A new study from the Yale Rudd Center for Food Policy & Obesity suggests that a chocolate milkshake and a line of cocaine might not be so different.
The study, published Monday in the Archives of General Psychiatry, found that addictions to food and drugs result in similar activity in the brain.
"This past year we got interested in the idea of food addiction and the neural process," said lead researcher Ashley Gearhardt, a clinical psychology doctoral student at Yale University. "We just wanted to get down and deep into whether people really experience food addiction."
The study included 48 women with an average age of 21 who ranged from lean to obese. They took a test developed at the Rudd Center to measure food addiction, based on an established test for measuring drug addiction. The test includes statements such as, "I find that when I start eating certain foods, I end up eating much more than I had planned," and respondents rate how closely the statements match their own experiences.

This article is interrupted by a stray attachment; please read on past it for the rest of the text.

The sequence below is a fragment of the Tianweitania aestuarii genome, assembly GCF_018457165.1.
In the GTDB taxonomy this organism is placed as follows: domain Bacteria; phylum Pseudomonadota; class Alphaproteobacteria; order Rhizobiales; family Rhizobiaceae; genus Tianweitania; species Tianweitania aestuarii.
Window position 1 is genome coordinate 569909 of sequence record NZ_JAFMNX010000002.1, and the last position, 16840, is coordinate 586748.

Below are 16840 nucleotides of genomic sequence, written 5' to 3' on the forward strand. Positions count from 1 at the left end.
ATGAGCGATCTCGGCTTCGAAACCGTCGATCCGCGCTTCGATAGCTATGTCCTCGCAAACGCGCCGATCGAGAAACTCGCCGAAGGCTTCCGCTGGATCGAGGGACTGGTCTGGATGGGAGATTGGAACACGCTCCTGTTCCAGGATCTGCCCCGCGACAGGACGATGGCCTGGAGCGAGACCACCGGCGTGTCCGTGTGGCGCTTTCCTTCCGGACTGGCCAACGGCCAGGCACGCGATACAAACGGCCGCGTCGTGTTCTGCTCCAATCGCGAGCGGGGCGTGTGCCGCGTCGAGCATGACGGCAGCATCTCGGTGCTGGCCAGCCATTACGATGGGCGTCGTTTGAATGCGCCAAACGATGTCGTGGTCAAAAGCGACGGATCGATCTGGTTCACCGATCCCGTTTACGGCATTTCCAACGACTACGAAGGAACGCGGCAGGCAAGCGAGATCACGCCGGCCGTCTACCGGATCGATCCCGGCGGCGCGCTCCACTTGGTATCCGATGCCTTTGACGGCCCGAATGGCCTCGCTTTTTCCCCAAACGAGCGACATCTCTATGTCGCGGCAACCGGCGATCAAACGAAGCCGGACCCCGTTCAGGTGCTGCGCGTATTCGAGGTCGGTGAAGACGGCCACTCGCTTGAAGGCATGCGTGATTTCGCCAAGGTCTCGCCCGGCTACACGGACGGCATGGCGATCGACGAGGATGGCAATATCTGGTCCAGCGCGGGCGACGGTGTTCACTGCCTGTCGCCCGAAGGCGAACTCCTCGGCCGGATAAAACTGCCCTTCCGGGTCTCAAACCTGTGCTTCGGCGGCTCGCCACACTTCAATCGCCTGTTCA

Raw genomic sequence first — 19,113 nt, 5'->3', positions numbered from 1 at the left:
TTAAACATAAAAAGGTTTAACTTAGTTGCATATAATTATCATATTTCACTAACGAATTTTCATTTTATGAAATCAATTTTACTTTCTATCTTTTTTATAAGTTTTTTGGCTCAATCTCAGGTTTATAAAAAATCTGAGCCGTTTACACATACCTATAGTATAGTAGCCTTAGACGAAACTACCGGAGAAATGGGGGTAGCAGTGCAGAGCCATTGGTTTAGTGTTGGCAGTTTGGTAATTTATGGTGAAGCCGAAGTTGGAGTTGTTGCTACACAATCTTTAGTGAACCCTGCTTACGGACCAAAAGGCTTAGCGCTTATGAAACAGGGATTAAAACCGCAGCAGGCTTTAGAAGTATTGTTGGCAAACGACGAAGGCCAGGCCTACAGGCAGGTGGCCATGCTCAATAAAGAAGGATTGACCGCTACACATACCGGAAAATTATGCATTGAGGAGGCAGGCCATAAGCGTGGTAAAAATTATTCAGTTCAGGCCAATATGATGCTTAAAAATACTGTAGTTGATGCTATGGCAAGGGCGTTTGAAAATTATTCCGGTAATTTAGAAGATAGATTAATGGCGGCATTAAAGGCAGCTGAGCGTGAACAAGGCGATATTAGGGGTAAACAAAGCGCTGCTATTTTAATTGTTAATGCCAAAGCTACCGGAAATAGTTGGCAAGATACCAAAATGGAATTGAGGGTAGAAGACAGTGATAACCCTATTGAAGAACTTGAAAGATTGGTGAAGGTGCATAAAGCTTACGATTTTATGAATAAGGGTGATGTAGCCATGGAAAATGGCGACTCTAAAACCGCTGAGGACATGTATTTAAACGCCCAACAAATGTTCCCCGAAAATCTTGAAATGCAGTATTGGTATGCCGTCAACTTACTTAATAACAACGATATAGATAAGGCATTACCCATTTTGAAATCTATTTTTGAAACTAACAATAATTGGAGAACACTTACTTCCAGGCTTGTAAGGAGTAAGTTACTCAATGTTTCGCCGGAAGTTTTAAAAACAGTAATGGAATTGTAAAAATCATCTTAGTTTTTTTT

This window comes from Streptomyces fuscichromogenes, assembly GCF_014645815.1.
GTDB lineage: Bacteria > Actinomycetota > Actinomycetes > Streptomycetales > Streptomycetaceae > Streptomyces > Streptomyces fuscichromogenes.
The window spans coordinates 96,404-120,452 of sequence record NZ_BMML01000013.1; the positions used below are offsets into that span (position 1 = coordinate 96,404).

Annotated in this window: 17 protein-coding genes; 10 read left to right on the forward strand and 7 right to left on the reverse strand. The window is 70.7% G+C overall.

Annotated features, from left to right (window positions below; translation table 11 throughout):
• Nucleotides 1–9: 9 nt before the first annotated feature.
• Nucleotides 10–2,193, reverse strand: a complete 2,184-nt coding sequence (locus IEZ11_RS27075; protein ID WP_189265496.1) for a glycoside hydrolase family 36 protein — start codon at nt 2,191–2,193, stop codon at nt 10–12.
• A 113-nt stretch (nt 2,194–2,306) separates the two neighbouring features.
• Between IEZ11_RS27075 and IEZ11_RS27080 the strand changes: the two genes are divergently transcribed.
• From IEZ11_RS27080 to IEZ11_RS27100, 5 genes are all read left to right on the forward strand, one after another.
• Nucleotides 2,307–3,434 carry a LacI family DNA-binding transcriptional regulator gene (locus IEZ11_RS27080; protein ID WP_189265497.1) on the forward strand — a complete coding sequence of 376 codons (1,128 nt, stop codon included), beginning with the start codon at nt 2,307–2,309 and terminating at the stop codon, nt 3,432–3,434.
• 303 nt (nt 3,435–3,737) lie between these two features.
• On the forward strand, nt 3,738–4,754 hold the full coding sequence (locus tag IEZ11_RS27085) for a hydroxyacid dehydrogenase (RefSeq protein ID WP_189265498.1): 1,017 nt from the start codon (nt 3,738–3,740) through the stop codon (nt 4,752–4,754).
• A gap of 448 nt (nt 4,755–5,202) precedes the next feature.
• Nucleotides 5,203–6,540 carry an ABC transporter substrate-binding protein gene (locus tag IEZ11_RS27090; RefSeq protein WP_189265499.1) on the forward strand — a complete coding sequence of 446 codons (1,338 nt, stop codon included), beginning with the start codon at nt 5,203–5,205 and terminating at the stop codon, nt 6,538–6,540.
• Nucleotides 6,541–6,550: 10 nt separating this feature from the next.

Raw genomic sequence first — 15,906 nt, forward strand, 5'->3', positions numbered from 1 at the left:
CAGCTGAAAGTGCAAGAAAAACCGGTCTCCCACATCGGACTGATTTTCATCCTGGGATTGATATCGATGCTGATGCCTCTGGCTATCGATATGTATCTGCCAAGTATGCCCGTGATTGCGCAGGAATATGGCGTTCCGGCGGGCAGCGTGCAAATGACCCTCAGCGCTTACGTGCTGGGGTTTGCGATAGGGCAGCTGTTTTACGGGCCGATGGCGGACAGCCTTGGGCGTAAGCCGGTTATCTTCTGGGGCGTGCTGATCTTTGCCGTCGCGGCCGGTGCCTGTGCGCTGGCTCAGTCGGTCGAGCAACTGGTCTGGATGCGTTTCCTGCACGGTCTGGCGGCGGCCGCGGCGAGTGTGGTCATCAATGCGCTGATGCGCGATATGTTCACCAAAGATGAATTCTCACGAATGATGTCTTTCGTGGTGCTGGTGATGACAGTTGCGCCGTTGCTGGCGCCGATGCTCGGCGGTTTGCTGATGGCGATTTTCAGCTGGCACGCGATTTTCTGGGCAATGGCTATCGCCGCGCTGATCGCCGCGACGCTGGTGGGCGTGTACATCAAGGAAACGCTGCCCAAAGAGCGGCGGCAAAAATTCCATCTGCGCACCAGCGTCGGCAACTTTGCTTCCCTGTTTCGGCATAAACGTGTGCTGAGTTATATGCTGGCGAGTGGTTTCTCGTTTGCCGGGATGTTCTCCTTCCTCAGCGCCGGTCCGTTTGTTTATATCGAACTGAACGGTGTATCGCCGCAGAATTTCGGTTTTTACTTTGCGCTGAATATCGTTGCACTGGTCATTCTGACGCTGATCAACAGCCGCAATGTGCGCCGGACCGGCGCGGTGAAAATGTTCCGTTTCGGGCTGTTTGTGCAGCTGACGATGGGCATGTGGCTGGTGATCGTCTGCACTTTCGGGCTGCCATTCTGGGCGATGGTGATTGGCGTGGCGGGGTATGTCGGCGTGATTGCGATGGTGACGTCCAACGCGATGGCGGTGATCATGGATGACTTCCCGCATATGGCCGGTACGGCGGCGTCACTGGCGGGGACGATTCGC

With functional magnetic resonant imaging (fMRI), a brain imaging procedure, the researchers examined brain activity when the subjects were shown, and then drank, a chocolate milkshake. The results were compared with the subjects' brain's response to the anticipation and consumption of a tasteless solution.